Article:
Quoting from the article:
Singapore’s public housing policy is like a giant vacuum cleaner that sucks up personal reserves from citizens in order to fatten the state’s reserves. This was revealed by none other than Minister for National Development Mah Bow Tan. Personal savings are depleted so that national savings continue to grow.
It works like this: When you buy a new flat from the HDB, you deplete your present and future savings paying for your flat. The money you pay goes to the HDB. Part of it goes to pay for the actual construction of the block, but a large (though indeterminate because of lack of data) part of it goes ultimately to the Singapore Land Authority based on a notional value of the land your block sits on. That money that is paid to the land authority is considered part of the national reserves.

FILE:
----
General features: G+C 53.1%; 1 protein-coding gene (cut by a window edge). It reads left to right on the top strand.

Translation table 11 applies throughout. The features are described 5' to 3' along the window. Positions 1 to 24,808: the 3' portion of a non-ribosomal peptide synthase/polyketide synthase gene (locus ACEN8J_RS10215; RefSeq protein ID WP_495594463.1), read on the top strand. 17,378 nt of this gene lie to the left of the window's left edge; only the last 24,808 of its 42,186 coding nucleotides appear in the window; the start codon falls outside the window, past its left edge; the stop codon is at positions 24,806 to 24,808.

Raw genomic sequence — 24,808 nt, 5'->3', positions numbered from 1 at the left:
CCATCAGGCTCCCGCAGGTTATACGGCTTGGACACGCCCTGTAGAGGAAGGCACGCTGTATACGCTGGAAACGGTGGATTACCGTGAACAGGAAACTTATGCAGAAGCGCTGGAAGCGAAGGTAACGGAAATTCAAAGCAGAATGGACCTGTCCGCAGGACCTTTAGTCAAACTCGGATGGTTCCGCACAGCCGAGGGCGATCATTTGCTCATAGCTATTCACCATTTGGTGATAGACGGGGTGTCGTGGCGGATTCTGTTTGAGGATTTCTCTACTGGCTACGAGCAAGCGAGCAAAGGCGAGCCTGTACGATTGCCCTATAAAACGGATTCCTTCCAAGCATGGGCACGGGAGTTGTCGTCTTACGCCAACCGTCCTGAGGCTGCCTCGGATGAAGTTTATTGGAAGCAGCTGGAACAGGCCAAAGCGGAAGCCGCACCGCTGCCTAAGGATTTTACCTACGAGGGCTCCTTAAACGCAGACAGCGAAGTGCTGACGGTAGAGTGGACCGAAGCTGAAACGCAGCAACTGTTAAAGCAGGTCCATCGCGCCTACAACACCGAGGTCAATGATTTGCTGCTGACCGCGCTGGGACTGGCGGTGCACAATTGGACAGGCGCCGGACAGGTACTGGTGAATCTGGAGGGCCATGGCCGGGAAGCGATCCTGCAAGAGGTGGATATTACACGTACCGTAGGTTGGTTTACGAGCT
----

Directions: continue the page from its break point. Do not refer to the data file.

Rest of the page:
In short, your personal savings have been sucked out and piled onto the state’s savings.
Of course, the government is never going to admit that they have sucked away all your savings. What they say instead is that your liquid savings (present and up to 30 future years’ worth depending on the term of your mortgage) has been exchanged for an asset.
After the giant vacuum cleaner known as HDB has sucked out all your personal savings and deposited it into the national reserves, the key to all this hijacked money is given to the elected president who swallows it. It sits in his large intestine until he agrees to move his bowels.